Clarins opening beauty institute in Poland reflects market growth

Related tags Cosmetics Poland

As Clarins prepares to open a new beauty institute in Poland next
Thursday, Euromonitor has published a report forecasting growth for
the cosmetics and toiletries industry following the country's
accession to the European Union last month, writes Louise

The Warsaw Business Journal has reported a nearly 10 per cent increase in drugs and cosmetics sales after poor performance in recent months. It published official statistics for April that showed the retail sector had achieved more than 21 per cent month-on-month growth, or 56 per cent year-on-year.

The figures reflected strong sales in food and beverages, furniture and white goods, and particularly for auto sales as Germans consumers crossed the border to take advantage of price differences.

The cosmetics sector had fared less well according to the paper: "Drugs and cosmetics sales rose by 9.3 per cent after a 2.4 per cent increase in March and a 6.6 per cent February year-on-year decline. Monthly sales of drugs and cosmetics fell by 1.1 per cent."

Poland's cosmetics and toiletries market improves

These figures reflect a slight recovery from the stagnant market conditions of 2003, when the constant value growth rate was estimated at zero, as noted in Euromonitor's report entitled Cosmetics and Toiletries in Poland​. Euromonitor credited the poor performance to a recession and the resulting low disposable income among Polish consumers.

But while cosmetics and toiletries may not be experiencing the high levels of growth of other sectors, there seemed to be room for optimism as Euromonitor reported a noticeable increasing demand for cheaper cosmetics and toiletries and lowering of the average market price by manufacturers to generate sales.

There was further good news for the cosmetics industry in the report, which predicted that a "growing awareness of the importance of personal hygiene as well as higher disposable income among Polish consumers will create a shift in popularity of mass products towards mid-priced and premium products."

Poland's accession to the EU on 1 May 2004, the report claimed, would: "push manufacturers to produce a wider variety of products and come up with increasingly effective marketing campaigns".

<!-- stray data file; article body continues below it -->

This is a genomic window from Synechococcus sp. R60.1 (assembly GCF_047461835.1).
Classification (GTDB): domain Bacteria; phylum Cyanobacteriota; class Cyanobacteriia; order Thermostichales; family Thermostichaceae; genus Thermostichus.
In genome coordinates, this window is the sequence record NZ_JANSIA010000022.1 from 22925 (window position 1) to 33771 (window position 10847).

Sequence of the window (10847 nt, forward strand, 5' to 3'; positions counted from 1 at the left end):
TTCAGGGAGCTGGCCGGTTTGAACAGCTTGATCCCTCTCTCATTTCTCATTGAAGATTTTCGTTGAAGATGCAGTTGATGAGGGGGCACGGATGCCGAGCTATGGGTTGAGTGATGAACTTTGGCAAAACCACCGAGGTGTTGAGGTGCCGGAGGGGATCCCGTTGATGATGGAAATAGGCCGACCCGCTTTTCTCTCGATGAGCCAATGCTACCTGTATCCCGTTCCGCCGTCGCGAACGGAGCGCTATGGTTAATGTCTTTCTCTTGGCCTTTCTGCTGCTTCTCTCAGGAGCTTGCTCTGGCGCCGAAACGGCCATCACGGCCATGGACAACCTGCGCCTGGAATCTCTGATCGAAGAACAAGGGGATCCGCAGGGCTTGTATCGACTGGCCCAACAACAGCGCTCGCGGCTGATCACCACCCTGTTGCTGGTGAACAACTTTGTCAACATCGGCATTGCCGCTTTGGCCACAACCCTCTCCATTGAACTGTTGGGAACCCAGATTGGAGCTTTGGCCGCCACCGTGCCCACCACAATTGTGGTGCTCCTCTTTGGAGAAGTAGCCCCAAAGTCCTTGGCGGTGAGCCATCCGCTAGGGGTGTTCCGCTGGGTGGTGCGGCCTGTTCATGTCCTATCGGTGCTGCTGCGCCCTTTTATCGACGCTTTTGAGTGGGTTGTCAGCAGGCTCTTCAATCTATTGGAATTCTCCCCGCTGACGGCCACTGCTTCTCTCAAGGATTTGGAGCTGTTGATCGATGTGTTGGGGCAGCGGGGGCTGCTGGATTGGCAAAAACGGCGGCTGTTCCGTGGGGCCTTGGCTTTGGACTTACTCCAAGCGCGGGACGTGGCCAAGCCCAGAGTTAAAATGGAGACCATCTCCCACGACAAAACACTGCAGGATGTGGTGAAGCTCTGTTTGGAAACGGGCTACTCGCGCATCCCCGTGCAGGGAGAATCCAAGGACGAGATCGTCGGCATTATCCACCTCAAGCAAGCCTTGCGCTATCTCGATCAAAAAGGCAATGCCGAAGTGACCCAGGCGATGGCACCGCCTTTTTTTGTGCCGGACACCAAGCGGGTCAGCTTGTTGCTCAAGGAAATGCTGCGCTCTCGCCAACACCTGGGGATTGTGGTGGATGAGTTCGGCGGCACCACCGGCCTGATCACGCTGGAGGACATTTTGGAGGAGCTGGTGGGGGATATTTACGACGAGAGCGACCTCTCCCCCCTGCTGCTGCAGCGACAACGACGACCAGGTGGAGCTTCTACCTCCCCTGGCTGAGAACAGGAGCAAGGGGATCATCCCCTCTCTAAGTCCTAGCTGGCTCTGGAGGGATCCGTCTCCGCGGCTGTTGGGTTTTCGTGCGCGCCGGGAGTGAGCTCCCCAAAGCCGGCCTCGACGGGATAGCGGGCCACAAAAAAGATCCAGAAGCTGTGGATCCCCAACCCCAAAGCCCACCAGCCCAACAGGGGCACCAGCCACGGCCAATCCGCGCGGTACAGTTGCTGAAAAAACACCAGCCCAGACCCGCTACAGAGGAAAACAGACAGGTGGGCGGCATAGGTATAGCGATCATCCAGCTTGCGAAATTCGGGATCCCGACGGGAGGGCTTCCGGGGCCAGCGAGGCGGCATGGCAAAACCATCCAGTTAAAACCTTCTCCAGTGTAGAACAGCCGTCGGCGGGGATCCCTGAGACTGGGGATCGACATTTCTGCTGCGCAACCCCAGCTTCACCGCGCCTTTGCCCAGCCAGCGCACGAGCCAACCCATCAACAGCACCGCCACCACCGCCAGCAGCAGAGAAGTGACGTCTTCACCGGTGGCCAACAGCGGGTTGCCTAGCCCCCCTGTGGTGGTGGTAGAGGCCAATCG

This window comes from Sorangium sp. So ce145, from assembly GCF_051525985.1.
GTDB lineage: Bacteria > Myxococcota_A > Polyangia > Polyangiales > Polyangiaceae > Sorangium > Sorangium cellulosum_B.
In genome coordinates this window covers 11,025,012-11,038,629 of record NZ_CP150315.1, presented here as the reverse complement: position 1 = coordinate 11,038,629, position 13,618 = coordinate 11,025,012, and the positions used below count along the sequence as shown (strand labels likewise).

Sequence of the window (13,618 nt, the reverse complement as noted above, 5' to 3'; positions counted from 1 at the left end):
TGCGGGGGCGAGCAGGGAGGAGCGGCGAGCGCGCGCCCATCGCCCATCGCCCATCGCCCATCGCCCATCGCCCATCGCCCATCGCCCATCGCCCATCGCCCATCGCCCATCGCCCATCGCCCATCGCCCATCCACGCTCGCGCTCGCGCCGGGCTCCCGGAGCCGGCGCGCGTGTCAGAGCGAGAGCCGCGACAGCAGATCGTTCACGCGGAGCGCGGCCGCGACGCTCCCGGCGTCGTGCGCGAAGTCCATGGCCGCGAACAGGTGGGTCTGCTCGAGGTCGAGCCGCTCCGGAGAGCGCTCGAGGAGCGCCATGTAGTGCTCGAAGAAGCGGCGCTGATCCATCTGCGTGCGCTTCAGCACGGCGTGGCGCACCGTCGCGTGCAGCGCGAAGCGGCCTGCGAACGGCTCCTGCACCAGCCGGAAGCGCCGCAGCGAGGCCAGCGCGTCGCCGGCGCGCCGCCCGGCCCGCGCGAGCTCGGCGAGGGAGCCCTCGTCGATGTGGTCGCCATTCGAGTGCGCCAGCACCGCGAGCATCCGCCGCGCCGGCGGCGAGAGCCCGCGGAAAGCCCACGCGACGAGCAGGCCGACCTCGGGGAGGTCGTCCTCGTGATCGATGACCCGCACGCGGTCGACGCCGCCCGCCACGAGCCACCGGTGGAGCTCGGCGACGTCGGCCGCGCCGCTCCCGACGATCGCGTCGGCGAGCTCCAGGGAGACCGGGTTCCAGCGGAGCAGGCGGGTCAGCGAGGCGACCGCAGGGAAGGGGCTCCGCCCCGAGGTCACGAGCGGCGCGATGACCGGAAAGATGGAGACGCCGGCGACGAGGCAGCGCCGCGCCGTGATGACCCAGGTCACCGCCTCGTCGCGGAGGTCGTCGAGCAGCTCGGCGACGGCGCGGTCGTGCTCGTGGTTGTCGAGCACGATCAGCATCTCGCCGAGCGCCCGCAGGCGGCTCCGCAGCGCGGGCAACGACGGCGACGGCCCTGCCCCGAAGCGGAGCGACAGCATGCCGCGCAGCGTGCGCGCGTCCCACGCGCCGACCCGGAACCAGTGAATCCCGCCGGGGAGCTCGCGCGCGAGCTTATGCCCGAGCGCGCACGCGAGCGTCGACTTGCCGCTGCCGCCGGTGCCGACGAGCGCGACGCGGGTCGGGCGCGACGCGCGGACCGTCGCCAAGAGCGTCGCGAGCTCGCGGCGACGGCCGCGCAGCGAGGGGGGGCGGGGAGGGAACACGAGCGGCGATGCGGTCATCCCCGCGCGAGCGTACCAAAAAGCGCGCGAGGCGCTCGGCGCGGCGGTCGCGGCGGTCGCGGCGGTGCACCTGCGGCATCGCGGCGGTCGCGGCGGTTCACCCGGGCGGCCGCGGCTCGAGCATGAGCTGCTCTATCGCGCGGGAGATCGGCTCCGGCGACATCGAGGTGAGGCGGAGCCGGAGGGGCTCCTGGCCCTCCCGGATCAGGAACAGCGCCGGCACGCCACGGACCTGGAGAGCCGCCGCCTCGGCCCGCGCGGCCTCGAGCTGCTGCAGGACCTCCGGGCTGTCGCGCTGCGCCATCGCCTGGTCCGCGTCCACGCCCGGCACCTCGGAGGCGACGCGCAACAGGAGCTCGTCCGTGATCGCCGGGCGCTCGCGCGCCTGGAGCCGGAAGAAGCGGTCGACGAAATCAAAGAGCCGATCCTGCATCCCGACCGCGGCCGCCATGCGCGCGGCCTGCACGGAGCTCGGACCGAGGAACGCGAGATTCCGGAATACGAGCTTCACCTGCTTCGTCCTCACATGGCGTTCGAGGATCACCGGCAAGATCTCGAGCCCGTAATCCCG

Particular growth areas identified by the market analysts include depilatories, oral hygiene and sun care, because of their undeveloped character.

Euromonitor had noted a shift of shares from drugstores and specialist shops to super- and hypermarkets due to the increasing popularity of modern retail formats offering a wide variety of goods at cheaper prices.

Direct sellers had also considerably improved their performance, mainly due to a strong position in colour cosmetics and skin care. Cosmetics sales through department stores, outdoor markets and "others" experienced a falling tendency.

International companies seek to extend market share

One company hoping to reverse that trend and take advantage of the improving economic climate is French cosmetics company Clarins​. While small business owners in Poland have been reported elsewhere to be concerned about increased competition from the multinationals post-accession, companies looking to enter the market are presenting opportunities as they seek local partners.

Clarins is one example of this. Isabelle Lemonnier, who is responsible for the French company's financial communications said: "Poland is like the other Eastern European countries; the market is growing and there is lots of potential."

The company's international division vice president Isabelle Herbretaux explained to CosmeticsDesign that although the company has 20 subsidiaries around the world, it currently has no plans to establish one in Poland, preferring instead to maintain an existing relationship with a local distributor.

"We are very happy with the agent,"​ said Herbretaux. "In some countries we have subsidiaries, but Poland is one of those countries where there is a strong tradition of women going to beauty salons and so establishing a beauty institute was the perfect way to relaunch in Poland."

Asked to comment on the size of the potential market or what level of market share Clarins hoped to achieve in Poland, Herbretaux said that they are working with another company to try and compile some figures but no statistics were currently available.

"It is very difficult,"​ she pointed out, "because you can get figures from Asian department stores, for example, but even in some countries with mature markets, like those of Scandinavia, those figures aren't available, so you have to develop a good relationship with your best doors, and you can extrapolate the figures from them to give you something close to reality."

Collating figures is a task made harder by Clarins seeking to cultivate an air of exclusivity for their beauty institutes, as demonstrated by the fact there are currently only 14 such institutes worldwide, the Polish facility will be the fifteenth.

Clarins will retain control of the design concept and the marketing policy for the new beauty institute. Working closely with Clarins' Polish agent to establish the facility is Anna Lagodzinska, an economist by training, who returned to her native Poland in 1997 with her husband after living in Britain and Luxembourg for a number of years.

After learning that Clarins wanted to open one of its beauty institutes in Poland, Lagodzinska secured the partnership, thanks in part to her knowledge of Western business practices and her Polish roots.

Clarins new beauty institute will open in Poland on Thursday, 10 June 2004.

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